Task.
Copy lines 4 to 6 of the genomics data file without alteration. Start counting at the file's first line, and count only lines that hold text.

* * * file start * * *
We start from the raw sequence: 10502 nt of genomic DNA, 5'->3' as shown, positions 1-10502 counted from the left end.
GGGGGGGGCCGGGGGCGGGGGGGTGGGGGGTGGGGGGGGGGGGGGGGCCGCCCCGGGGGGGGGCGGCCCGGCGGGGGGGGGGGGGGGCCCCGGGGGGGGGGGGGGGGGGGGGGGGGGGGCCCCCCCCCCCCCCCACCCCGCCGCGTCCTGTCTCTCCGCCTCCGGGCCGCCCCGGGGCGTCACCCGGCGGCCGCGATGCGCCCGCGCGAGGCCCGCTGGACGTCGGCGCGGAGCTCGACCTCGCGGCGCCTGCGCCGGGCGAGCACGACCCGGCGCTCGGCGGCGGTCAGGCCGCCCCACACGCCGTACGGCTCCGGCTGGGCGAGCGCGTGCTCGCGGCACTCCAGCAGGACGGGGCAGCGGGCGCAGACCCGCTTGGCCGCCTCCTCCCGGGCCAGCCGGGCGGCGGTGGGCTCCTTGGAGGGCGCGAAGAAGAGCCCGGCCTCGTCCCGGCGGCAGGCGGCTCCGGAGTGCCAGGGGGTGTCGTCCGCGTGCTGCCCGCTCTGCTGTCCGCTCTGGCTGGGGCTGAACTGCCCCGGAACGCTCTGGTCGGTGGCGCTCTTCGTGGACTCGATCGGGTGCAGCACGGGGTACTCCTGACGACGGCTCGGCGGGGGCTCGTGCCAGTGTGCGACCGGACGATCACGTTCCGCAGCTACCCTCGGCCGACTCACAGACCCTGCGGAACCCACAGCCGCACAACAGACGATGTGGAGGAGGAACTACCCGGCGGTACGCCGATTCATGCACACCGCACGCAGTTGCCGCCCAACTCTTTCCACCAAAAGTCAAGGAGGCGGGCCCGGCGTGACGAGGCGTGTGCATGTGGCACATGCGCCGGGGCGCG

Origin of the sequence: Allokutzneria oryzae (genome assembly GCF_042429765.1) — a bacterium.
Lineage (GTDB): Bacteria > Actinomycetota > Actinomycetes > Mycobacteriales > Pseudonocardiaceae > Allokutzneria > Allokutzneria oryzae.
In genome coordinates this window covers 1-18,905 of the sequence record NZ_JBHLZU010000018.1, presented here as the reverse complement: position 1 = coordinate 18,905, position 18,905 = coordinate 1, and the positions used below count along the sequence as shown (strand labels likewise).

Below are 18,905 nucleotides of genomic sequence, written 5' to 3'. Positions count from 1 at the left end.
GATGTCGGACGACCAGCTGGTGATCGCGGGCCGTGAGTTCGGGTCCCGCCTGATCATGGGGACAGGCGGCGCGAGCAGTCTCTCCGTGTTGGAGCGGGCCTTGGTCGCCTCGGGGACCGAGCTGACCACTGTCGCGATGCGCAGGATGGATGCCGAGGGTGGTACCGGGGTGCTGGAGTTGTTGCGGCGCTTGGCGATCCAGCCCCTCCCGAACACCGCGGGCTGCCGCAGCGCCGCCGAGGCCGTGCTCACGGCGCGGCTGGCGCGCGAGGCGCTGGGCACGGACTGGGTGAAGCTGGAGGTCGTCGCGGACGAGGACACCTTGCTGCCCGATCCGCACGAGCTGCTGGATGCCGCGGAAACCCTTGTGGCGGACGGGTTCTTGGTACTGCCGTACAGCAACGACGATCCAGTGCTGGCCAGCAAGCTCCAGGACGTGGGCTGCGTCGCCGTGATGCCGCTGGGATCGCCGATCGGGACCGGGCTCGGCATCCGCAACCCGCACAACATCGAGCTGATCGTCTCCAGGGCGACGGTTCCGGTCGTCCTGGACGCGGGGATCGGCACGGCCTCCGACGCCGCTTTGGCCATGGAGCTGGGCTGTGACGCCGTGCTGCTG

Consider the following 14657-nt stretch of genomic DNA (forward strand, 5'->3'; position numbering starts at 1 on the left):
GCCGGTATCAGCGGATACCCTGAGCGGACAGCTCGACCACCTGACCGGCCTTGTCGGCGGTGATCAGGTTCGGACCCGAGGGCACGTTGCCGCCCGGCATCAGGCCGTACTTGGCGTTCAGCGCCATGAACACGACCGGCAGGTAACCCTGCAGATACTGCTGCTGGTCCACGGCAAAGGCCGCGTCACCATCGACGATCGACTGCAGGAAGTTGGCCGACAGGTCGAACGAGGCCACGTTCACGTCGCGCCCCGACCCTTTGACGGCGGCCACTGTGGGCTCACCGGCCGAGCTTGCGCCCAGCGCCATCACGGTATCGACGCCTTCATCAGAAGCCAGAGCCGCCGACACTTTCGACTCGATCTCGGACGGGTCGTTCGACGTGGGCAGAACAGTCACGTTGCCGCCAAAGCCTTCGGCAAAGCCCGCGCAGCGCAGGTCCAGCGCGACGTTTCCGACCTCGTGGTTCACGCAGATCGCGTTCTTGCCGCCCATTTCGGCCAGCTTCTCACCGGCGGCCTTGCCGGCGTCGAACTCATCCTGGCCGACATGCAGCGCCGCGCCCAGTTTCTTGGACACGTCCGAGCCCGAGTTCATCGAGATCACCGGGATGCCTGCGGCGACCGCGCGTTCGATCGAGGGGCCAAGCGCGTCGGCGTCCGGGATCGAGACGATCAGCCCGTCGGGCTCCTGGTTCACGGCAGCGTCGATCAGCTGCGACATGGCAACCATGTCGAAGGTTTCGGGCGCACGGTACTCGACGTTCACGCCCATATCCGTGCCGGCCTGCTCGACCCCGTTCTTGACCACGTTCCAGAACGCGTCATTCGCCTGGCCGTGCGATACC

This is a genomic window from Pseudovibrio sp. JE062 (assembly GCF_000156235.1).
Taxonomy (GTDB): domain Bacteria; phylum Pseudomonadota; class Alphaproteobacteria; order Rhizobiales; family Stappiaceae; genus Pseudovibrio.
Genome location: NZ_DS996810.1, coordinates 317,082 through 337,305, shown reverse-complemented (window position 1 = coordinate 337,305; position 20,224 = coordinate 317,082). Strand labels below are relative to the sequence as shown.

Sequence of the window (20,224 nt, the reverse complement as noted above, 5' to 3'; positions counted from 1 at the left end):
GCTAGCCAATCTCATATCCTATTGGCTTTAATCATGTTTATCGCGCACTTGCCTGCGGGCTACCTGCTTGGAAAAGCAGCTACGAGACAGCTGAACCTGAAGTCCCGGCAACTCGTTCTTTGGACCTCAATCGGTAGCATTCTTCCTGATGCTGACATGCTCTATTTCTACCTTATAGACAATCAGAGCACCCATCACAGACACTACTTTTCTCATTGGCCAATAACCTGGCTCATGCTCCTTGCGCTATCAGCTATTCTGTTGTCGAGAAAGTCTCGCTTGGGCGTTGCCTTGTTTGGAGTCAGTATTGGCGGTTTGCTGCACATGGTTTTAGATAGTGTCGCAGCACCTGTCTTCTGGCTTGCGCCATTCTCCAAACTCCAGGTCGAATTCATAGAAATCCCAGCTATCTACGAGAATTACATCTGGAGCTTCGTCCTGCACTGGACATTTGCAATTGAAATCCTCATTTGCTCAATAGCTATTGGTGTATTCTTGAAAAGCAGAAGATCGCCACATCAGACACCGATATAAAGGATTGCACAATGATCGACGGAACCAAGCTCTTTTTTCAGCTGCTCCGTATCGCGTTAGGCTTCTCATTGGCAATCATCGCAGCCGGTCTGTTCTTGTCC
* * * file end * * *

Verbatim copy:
Lineage (GTDB): Bacteria > Actinomycetota > Actinomycetes > Mycobacteriales > Pseudonocardiaceae > Allokutzneria > Allokutzneria oryzae.
In genome coordinates this window covers 1-18,905 of the sequence record NZ_JBHLZU010000018.1, presented here as the reverse complement: position 1 = coordinate 18,905, position 18,905 = coordinate 1, and the positions used below count along the sequence as shown (strand labels likewise).

Below are 18,905 nucleotides of genomic sequence, written 5' to 3'. Positions count from 1 at the left end.